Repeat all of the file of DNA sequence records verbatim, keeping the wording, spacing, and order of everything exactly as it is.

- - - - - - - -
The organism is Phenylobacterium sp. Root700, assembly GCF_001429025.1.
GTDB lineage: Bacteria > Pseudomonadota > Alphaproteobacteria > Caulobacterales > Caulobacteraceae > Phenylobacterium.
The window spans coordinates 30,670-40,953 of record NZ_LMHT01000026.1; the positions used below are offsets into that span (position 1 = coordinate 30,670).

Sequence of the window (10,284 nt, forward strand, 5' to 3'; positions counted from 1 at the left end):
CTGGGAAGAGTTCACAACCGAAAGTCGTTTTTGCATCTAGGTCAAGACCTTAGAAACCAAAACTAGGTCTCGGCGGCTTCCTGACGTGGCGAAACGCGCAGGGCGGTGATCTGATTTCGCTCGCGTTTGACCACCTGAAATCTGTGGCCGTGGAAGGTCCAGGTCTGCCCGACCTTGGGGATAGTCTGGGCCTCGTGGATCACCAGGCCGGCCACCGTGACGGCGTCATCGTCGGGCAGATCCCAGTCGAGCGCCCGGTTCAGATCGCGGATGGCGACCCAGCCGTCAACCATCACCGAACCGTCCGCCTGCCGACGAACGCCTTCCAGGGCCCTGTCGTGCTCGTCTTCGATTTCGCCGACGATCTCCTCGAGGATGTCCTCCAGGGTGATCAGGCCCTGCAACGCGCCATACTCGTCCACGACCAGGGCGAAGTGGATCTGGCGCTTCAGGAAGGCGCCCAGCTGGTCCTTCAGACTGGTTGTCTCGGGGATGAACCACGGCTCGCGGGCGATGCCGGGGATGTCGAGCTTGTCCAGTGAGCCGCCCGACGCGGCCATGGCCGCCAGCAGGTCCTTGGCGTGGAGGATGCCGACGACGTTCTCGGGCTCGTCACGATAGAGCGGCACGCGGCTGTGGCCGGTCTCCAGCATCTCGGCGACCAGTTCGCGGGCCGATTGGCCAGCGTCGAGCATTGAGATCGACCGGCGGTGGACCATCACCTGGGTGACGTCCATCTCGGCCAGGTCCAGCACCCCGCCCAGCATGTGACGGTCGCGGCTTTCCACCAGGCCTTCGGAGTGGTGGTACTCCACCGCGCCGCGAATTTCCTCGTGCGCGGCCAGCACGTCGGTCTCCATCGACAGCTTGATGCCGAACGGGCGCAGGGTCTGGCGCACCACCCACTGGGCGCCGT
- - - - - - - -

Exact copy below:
The organism is Phenylobacterium sp. Root700, assembly GCF_001429025.1.
GTDB lineage: Bacteria > Pseudomonadota > Alphaproteobacteria > Caulobacterales > Caulobacteraceae > Phenylobacterium.
The window spans coordinates 30,670-40,953 of record NZ_LMHT01000026.1; the positions used below are offsets into that span (position 1 = coordinate 30,670).

Sequence of the window (10,284 nt, forward strand, 5' to 3'; positions counted from 1 at the left end):
CTGGGAAGAGTTCACAACCGAAAGTCGTTTTTGCATCTAGGTCAAGACCTTAGAAACCAAAACTAGGTCTCGGCGGCTTCCTGACGTGGCGAAACGCGCAGGGCGGTGATCTGATTTCGCTCGCGTTTGACCACCTGAAATCTGTGGCCGTGGAAGGTCCAGGTCTGCCCGACCTTGGGGATAGTCTGGGCCTCGTGGATCACCAGGCCGGCCACCGTGACGGCGTCATCGTCGGGCAGATCCCAGTCGAGCGCCCGGTTCAGATCGCGGATGGCGACCCAGCCGTCAACCATCACCGAACCGTCCGCCTGCCGACGAACGCCTTCCAGGGCCCTGTCGTGCTCGTCTTCGATTTCGCCGACGATCTCCTCGAGGATGTCCTCCAGGGTGATCAGGCCCTGCAACGCGCCATACTCGTCCACGACCAGGGCGAAGTGGATCTGGCGCTTCAGGAAGGCGCCCAGCTGGTCCTTCAGACTGGTTGTCTCGGGGATGAACCACGGCTCGCGGGCGATGCCGGGGATGTCGAGCTTGTCCAGTGAGCCGCCCGACGCGGCCATGGCCGCCAGCAGGTCCTTGGCGTGGAGGATGCCGACGACGTTCTCGGGCTCGTCACGATAGAGCGGCACGCGGCTGTGGCCGGTCTCCAGCATCTCGGCGACCAGTTCGCGGGCCGATTGGCCAGCGTCGAGCATTGAGATCGACCGGCGGTGGACCATCACCTGGGTGACGTCCATCTCGGCCAGGTCCAGCACCCCGCCCAGCATGTGACGGTCGCGGCTTTCCACCAGGCCTTCGGAGTGGTGGTACTCCACCGCGCCGCGAATTTCCTCGTGCGCGGCCAGCACGTCGGTCTCCATCGACAGCTTGATGCCGAACGGGCGCAGGGTCTGGCGCACCACCCACTGGGCGCCGT